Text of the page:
MCHS student council organizes new student welcoming program |

MCHS student council organizes new student welcoming program

Joseph Callahan, a junior at Moffat County High School, is a newcomer to Craig.

“It’s a lot better than my last town,” Callahan said of his new surroundings. “My last town was kind of dumb.”

Callahan moved to Craig with his family last summer from Idaho. He was a new student to MCHS when classes began in August.

This year, 38 new students enrolled at MCHS. Unlike previous years, this batch of newcomers was greeted by a welcoming committee, part of the newly formed Linking Everyone Together.

Student council president Slade Gurr said the committee has resolved to offer each new student a welcome packet upon arrival and host luncheons for new students once every quarter.

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“We’ve put together a care package,” Gurr said. “It includes all kinds of information on the surrounding area, activities (newcomers) can do with their family and all the different clubs the school offers.

“We try to gather as much information that would be useful to a new student in our district.”

Junior class president Kirstie McPherson agreed.

“It’s full of fun things to make (newcomers) feel they’re actually wanted here,” she said. “And, it’s so they’re not completely lost when they’re walking around town, like ‘Oh, where the heck do I go?’”

MCHS counselor Delaine Brown said Craig and Moffat County industries bring many new families to the community every year.

“We probably see somewhere between 40 and 60 new students,” she said.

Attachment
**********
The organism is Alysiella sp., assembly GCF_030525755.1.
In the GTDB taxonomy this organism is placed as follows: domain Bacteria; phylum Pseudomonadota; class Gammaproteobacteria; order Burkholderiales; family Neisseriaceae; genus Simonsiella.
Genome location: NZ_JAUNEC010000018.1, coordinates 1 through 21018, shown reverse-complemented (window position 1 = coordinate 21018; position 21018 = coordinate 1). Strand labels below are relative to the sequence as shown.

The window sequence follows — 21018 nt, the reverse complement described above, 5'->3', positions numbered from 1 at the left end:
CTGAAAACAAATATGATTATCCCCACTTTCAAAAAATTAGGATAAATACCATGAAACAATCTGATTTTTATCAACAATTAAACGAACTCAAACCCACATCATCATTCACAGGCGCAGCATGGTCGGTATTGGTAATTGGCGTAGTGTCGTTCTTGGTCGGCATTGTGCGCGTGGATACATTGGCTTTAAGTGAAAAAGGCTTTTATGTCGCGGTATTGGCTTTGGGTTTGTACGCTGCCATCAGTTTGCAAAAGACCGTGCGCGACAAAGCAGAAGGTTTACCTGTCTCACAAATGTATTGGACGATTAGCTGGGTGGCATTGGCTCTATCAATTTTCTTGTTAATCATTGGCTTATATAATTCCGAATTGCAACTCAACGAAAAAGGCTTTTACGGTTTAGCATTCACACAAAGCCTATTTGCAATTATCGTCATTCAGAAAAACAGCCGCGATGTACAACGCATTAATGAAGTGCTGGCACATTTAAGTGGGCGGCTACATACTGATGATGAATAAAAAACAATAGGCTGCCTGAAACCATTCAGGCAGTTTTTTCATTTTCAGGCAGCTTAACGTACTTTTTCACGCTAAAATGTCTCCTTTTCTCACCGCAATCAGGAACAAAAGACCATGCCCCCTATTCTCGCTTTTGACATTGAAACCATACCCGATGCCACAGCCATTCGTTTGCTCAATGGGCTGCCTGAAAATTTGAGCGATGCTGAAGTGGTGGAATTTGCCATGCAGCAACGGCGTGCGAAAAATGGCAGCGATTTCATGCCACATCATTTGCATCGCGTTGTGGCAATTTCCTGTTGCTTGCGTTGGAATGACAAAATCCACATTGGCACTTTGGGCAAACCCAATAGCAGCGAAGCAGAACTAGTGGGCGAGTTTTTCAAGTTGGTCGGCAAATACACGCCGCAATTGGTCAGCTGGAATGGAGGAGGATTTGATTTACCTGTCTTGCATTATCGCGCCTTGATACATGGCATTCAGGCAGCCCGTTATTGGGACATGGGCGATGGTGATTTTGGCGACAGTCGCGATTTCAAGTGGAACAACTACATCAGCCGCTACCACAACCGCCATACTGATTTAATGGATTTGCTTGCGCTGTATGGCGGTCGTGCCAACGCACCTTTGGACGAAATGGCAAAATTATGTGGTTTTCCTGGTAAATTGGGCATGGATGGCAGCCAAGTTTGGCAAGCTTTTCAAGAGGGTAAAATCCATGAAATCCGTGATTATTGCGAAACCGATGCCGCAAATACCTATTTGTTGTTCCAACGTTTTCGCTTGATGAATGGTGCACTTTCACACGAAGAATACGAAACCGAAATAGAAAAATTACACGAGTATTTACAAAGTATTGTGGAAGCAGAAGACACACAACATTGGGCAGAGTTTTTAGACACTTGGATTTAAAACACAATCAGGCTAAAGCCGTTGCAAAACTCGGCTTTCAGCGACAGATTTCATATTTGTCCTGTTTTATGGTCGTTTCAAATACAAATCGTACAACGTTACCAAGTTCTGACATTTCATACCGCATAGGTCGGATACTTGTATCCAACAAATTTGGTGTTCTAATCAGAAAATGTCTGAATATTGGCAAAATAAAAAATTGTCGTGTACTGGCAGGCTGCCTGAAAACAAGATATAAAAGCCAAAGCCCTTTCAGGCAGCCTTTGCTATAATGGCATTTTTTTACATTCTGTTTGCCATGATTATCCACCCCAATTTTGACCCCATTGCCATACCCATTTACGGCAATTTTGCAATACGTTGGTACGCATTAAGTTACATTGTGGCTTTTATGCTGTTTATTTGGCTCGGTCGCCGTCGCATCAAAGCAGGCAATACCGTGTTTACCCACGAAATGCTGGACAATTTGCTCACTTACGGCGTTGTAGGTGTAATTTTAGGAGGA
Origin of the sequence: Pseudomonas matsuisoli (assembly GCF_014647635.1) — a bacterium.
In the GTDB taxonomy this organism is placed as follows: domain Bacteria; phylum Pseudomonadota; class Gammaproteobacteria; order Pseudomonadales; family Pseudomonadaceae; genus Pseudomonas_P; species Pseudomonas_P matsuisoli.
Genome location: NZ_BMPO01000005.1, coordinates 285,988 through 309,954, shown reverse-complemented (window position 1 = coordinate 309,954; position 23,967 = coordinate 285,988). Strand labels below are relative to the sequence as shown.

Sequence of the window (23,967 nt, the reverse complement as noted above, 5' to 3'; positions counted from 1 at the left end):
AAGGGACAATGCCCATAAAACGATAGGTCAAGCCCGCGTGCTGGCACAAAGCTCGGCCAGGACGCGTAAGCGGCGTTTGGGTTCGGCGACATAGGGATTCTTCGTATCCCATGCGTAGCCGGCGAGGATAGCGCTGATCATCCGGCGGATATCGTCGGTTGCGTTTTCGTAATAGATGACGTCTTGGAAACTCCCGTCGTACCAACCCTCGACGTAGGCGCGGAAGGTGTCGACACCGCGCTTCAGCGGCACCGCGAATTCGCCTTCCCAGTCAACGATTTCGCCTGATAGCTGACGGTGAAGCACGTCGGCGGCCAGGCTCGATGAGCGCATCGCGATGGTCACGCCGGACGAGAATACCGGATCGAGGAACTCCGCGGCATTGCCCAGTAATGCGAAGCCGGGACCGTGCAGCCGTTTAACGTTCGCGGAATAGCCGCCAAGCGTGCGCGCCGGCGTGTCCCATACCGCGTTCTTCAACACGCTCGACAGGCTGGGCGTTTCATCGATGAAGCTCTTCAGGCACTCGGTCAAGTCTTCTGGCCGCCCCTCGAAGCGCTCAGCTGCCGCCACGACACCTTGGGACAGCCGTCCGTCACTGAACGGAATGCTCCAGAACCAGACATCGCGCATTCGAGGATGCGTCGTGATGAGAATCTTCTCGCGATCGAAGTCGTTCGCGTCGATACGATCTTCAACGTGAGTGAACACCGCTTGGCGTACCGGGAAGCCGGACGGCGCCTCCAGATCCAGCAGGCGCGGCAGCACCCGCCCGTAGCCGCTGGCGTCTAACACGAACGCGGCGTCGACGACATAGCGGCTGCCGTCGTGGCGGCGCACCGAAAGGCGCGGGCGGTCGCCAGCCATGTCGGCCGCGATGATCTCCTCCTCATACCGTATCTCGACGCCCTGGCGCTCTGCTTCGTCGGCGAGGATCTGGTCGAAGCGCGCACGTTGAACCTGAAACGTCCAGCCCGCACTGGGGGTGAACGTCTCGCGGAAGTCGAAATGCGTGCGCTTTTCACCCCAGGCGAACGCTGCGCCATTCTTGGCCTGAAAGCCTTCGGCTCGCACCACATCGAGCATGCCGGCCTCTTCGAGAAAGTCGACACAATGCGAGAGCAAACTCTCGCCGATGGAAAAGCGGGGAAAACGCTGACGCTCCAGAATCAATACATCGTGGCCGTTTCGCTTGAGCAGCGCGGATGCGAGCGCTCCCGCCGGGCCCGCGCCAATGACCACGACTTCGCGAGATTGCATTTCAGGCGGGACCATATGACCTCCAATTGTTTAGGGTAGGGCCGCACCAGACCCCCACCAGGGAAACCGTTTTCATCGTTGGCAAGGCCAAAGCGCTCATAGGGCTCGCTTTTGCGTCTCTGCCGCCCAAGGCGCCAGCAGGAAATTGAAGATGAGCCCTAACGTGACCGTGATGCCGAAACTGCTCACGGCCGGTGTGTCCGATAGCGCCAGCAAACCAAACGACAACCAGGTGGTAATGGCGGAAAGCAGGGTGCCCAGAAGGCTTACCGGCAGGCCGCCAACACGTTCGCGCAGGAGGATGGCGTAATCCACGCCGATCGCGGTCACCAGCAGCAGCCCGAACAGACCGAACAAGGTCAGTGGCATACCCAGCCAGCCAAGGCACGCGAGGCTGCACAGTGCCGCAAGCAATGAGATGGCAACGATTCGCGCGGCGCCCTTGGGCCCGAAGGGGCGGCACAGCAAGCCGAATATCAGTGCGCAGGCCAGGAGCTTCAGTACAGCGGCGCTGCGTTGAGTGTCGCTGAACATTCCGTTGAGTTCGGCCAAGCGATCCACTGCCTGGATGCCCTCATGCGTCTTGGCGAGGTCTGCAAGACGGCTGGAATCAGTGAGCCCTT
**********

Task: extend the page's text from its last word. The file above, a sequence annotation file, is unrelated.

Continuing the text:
Brown said the welcoming committee is one facet of Linking Everyone Together, which was formed last school year during the fourth quarter.

The team is focused on outreach in three areas: new students, students experiencing extended illnesses and students experiencing the loss of a loved one.

Gurr said Linking Everyone Together was modeled after a similar program at Green Mountain High School in Lakewood.

“We were really inspired to do something like that at our school because we’ve had issues with suicides,” Gurr said. “And, bullying has kind of gotten out of hand at our school.”

Gurr said the fledgling group is taking shape as the school year progresses.

“This year, we’re really starting to focus on groups that feel that they’re not attached to the school anymore, or could possibly be bullied or are the targets of bullies,” he said.

That includes new students, Gurr said.

Callahan, who has attended a number of different schools over the years, said he has strategies for dealing with new environments.

“If you don’t say much, people won’t pick on you much. That’s what I’ve found,” he said.

Callahan attended the welcoming committee’s first luncheon last month.

“It was kind of nice to have the welcoming party,” he said. “It was interesting to know how many new people there are in the area.”

McPherson, who leads the welcoming committee, said the first luncheon was a success.

“It was a big hit,” she said.

McPherson said the goal is to be present for the arrival of each new student.

“I try to be one of the first people they see when they walk in the building,” she said. “It’s either me or someone else on the committee. We have a really good committee set up, and a multitude of us show people around on the first day of school.

“It’s a really great program, in my opinion.”

Callahan said he feels at home in his new school.

“It’s worked out pretty good, so far,” he said. “I’m hoping I can be here next year.”

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